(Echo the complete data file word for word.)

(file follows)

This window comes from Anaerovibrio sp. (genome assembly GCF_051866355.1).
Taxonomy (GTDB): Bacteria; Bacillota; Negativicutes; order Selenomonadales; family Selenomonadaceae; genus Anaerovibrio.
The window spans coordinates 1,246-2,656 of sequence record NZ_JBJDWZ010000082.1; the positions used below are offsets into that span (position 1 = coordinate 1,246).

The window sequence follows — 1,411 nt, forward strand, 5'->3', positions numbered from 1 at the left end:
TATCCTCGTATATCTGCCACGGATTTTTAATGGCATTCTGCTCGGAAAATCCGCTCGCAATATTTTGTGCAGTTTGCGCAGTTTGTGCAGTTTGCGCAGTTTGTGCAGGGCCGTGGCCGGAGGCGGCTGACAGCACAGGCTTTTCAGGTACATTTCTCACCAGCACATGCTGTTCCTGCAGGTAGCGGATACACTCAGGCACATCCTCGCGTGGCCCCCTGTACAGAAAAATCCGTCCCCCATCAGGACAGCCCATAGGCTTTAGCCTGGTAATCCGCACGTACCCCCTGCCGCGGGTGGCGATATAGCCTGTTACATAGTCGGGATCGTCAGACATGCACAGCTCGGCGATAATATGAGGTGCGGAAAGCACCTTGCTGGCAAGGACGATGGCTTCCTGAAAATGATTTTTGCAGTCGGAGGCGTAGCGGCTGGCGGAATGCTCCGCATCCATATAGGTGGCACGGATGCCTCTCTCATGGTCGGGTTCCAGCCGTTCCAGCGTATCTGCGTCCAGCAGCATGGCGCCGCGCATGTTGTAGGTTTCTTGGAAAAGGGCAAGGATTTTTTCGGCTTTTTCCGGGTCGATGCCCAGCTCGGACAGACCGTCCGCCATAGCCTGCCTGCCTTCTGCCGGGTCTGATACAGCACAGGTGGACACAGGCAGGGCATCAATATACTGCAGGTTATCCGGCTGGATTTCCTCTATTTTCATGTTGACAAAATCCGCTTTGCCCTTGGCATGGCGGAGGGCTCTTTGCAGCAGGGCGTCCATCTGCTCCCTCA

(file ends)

This window comes from Anaerovibrio sp. (genome assembly GCF_051866355.1).
Taxonomy (GTDB): Bacteria; Bacillota; Negativicutes; order Selenomonadales; family Selenomonadaceae; genus Anaerovibrio.
The window spans coordinates 1,246-2,656 of sequence record NZ_JBJDWZ010000082.1; the positions used below are offsets into that span (position 1 = coordinate 1,246).

The window sequence follows — 1,411 nt, forward strand, 5'->3', positions numbered from 1 at the left end:
TATCCTCGTATATCTGCCACGGATTTTTAATGGCATTCTGCTCGGAAAATCCGCTCGCAATATTTTGTGCAGTTTGCGCAGTTTGTGCAGTTTGCGCAGTTTGTGCAGGGCCGTGGCCGGAGGCGGCTGACAGCACAGGCTTTTCAGGTACATTTCTCACCAGCACATGCTGTTCCTGCAGGTAGCGGATACACTCAGGCACATCCTCGCGTGGCCCCCTGTACAGAAAAATCCGTCCCCCATCAGGACAGCCCATAGGCTTTAGCCTGGTAATCCGCACGTACCCCCTGCCGCGGGTGGCGATATAGCCTGTTACATAGTCGGGATCGTCAGACATGCACAGCTCGGCGATAATATGAGGTGCGGAAAGCACCTTGCTGGCAAGGACGATGGCTTCCTGAAAATGATTTTTGCAGTCGGAGGCGTAGCGGCTGGCGGAATGCTCCGCATCCATATAGGTGGCACGGATGCCTCTCTCATGGTCGGGTTCCAGCCGTTCCAGCGTATCTGCGTCCAGCAGCATGGCGCCGCGCATGTTGTAGGTTTCTTGGAAAAGGGCAAGGATTTTTTCGGCTTTTTCCGGGTCGATGCCCAGCTCGGACAGACCGTCCGCCATAGCCTGCCTGCCTTCTGCCGGGTCTGATACAGCACAGGTGGACACAGGCAGGGCATCAATATACTGCAGGTTATCCGGCTGGATTTCCTCTATTTTCATGTTGACAAAATCCGCTTTGCCCTTGGCATGGCGGAGGGCTCTTTGCAGCAGGGCGTCCATCTGCTCCCTCA